Allow researchers to do research without constraints, says Nobel laureate

Danish chemist Morten P. Meldal says the real inventions which will fetch the Nobel prizes of the future will emerge from serendipity

February 07, 2024 09:53 pm | Updated February 08, 2024 12:49 am IST - THIRUVANANTHAPURAM

Nobel laureate Morten P. Mendel who arrived at the Global Science Festival for a public talk seen with students in Thiruvananthapuram on Wednesday.

Nobel laureate Morten P. Mendel who arrived at the Global Science Festival for a public talk seen with students in Thiruvananthapuram on Wednesday. | Photo Credit: S. MAHINSHA

Danish chemist and Nobel laureate Morten P. Meldal on Wednesday underscored the need to allow researchers to do their research “without constraints.”

“A lot of the research tends to go into the applied region. But the real disruptive inventions where the Nobel prizes of the future lie are in the serendipitous discoveries, the things that we cannot predict. That’s where all the novelty is,” Prof. Meldal said, delivering a public lecture at the Global Science Festival Kerala (GSFK) at the Bio 360 Life Sciences Park, Thonnakkal.

Prof. Meldal, who is a professor at the University of Copenhagen, shared the 2022 Nobel Prize in Chemistry with K. Barry Sharpless and Carolyn Bertozzi “for the development of click chemistry and bioorthogonal chemistry.”

Crucial distinction

The distinction between fundamental research and applied research should be understood, according to him. “It’s important that we have fundamental research that can give us disruptive discoveries of the future. But we also need applied research that can develop the research that we already have done into applicable items for the good of the society. Those two things are completely independent, and no politician seems to understand this. These are two entirely different functions,” he said.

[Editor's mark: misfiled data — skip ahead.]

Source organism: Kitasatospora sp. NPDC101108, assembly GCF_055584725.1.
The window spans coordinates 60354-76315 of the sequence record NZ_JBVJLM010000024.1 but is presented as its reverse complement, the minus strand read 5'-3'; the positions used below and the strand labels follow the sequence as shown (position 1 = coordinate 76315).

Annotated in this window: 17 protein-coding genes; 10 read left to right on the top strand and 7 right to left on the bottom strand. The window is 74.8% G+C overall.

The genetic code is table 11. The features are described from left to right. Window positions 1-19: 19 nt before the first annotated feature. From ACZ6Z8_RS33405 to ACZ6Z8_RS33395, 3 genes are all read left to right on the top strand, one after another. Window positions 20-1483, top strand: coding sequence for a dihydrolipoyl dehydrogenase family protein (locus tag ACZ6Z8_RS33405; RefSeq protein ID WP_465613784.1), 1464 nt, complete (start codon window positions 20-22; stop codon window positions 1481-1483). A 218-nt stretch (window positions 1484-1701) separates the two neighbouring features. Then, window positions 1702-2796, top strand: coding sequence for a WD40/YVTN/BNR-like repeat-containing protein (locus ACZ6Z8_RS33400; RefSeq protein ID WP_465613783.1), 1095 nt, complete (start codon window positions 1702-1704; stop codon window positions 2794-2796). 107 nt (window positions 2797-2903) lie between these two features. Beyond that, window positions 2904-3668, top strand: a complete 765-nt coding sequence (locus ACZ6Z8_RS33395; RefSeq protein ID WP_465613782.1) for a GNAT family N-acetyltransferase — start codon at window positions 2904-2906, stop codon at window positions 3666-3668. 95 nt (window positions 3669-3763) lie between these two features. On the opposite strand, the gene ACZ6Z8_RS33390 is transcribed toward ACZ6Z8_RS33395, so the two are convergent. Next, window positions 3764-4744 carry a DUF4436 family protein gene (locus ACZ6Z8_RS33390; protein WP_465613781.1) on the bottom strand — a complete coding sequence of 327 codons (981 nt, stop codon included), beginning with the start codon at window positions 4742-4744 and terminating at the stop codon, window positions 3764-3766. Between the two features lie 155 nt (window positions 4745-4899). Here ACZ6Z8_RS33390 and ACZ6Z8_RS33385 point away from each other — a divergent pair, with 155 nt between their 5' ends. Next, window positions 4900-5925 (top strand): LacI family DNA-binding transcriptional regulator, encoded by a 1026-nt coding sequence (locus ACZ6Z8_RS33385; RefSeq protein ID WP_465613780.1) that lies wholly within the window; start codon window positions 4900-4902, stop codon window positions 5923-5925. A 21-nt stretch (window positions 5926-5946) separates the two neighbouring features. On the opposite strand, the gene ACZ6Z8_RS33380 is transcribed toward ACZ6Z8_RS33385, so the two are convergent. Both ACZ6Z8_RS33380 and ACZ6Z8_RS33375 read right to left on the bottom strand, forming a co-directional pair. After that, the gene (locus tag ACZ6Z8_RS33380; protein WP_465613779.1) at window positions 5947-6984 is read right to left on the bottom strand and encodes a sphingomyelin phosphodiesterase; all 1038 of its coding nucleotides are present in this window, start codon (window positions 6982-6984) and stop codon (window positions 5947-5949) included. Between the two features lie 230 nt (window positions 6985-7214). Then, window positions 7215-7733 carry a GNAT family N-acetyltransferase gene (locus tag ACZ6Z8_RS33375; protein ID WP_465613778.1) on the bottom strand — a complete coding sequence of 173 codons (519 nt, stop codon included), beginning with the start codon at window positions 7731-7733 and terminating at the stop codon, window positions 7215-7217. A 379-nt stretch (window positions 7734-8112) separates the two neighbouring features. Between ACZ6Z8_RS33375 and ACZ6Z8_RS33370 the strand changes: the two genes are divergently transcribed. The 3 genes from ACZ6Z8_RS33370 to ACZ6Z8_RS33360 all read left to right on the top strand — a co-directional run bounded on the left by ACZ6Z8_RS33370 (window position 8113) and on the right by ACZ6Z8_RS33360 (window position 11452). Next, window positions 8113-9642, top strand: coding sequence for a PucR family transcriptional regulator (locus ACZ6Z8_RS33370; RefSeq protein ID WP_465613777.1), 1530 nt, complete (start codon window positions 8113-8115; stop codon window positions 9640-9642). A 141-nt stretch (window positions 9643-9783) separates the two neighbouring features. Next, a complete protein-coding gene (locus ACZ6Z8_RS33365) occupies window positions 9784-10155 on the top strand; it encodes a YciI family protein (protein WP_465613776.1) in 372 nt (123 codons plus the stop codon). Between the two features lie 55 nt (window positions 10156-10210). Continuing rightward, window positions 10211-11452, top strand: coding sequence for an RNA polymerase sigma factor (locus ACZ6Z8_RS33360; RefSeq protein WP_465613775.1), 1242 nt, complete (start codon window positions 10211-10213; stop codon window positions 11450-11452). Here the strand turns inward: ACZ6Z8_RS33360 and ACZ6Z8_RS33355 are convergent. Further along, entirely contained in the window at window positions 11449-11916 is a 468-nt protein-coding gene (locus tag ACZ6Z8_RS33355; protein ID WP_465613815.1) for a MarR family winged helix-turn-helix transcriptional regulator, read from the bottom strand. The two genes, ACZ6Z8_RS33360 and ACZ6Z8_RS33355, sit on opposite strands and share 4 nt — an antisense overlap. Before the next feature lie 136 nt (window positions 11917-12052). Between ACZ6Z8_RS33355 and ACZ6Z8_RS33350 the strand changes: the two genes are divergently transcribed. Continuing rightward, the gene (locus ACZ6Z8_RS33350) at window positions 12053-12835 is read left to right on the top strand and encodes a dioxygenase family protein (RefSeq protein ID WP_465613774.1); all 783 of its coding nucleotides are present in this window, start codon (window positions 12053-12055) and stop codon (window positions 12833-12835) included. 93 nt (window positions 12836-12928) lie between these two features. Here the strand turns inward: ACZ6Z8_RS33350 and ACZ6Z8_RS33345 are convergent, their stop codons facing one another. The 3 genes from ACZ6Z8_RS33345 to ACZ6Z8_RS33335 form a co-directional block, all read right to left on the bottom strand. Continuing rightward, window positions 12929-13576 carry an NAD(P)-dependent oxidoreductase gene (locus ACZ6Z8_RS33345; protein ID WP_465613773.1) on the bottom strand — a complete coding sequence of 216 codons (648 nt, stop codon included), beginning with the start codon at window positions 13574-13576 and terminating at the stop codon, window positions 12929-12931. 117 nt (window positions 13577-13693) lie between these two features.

In his lecture, Prof. Meldal elaborated on four ‘mantras:’ chemistry is everything (“as everything is keyed into chemical reactions”), youth for chemistry, research without restraints, and funding by performance.

Children and chemistry

He said that children should be exposed to the concepts of chemistry from a  young age. But this should be done with a child-friendly approach rather than through “hard formulas.” Young people should be taught chemistry not as something that they learn when they go to high school, but as a fundamental learning just like writing and reading, he said.

He recalled how he became interested in science as a young boy, playing around in his grandfather’s farm. One thing that puzzled him then was how everything appeared so beautiful. “How is it that nature is able to create this absolute harmony between things that really work together and create a living environment? And why is it that we humans cannot fit very well into that? That I explained with chemistry, actually. Chemistry is the cause of all communication in nature and the reason that nature looks like it does,” he said.

According to Prof. Meldal, what he looks for in students is not factual knowledge, but qualities like intuitive ability, creativity and the capability to combine different fields from different areas and be a “multidisciplinary person.” Prof. Meldal said he was “very honoured” to share the Nobel Prize with Carolyn Bertozzi and Karl Barry Sharpless.

Later on Monday, Prof. Meldal also delivered a lecture at the University of Kerala organised under the ‘Erudite’ lecture programme organised in association with the Kerala State Council for Science, Technology and Environment. He also planted a tree on the university campus.

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